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Planting date and seeding rate effects on sunn hemp biomass and nitrogen production for a winter cover crop

Permanent URL:
http://handle.nal.usda.gov/10113/54283
Abstract:
Sunn hemp (Crotalaria juncea L.) is a tropical legume that produces plant biomass and nitrogen (N) quickly. Our objectives were to assess the growth of a new sunn hemp cultivar breed to produce seed in a temperate climate and determine the residual N effect on a rye (Secale cereale L.) cover crop in east-central Alabama from 2007 to 2009. Plant populations, plant height, stem diameter, biomass production, and N content were determined for two sunn hemp planting dates, following corn (Zea mays L.) and wheat (Triticum aestivum L.) harvest, across different seeding rates (17, 34, 50, and 67 kg/ha). Rye biomass was measured the following spring. Sunn hemp biomass production was inconsistent across planting dates, but did relate to growing degree accumulation. Nitrogen concentrations were inversely related to biomass production, and subsequent N contents corresponded to biomass levels. Neither planting date nor seeding rate affected rye biomass production, but rye biomass averaged over both planting dates following wheat/sunn hemp averaged 43% and 33% greater than rye following fallow. Rye biomass following corn/sunn hemp was equivalent to fallow plots. Early planting dates are recommended for sunn hemp with seeding rates between 17 and 34 kg/ha to maximize biomass and N production.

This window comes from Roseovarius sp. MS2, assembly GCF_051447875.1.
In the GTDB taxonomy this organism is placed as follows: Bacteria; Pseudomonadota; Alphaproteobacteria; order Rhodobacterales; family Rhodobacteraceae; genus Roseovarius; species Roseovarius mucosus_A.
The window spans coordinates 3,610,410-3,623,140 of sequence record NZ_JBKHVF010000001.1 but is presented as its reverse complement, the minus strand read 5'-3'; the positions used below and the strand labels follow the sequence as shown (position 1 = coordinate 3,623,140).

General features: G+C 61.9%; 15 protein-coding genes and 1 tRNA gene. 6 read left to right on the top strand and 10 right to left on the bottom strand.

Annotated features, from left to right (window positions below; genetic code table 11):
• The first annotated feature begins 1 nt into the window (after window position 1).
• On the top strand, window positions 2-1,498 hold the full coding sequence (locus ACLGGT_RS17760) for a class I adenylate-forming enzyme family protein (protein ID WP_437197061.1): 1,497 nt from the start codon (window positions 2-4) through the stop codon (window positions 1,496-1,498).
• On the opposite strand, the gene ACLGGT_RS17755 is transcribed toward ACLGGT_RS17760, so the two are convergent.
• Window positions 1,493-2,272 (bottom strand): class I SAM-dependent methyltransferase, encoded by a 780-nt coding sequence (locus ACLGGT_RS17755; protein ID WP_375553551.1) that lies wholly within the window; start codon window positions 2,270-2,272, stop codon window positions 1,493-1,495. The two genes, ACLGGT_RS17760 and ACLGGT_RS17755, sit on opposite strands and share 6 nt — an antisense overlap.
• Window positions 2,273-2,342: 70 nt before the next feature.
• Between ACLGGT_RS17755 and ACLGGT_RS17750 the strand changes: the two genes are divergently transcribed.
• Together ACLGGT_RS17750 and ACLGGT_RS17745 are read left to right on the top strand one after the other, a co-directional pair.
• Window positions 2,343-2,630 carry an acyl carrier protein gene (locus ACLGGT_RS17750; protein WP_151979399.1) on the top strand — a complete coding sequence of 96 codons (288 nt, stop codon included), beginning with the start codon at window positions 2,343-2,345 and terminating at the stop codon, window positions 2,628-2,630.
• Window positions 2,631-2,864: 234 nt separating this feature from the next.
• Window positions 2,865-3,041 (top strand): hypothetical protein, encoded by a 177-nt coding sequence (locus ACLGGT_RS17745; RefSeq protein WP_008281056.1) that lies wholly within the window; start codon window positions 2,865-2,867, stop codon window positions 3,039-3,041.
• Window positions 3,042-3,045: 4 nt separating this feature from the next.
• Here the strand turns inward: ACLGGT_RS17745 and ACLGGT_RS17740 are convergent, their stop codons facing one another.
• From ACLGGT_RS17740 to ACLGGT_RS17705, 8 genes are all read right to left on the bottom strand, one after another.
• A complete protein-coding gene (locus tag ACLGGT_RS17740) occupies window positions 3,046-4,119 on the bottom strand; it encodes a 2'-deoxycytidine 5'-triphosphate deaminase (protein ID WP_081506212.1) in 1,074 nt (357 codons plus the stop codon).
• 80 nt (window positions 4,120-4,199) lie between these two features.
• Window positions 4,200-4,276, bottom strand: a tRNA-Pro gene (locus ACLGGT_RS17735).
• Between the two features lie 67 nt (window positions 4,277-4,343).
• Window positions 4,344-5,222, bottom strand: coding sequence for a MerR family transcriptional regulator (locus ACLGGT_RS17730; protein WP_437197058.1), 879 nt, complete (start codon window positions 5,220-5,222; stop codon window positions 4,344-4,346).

Author(s):
Balkcom, Kipling S. , Massey, Jessica M. , Mosjidis, Jorge A. , Price, Andrew J. , Enloe, Stephen F.
Subject(s):
Crotalaria juncea , Secale cereale , Triticum aestivum , Zea mays , biomass production , corn , cover crops , crop production , crop rotation , cultivars , fallow , legumes , nitrogen , nitrogen content , plant density , planting date , rye , spring , stems , temperate zones , wheat , Alabama
Note:
Includes references
Source:
International journal of agronomy 2011, v. 2011
Language:
English
Year:
2011
Collection:
Journal Articles, USDA Authors, Peer-Reviewed
File:
Download [PDF File]
Rights:
Works produced by employees of the U.S. Government as part of their official duties are not copyrighted within the U.S. The content of this document is not copyrighted.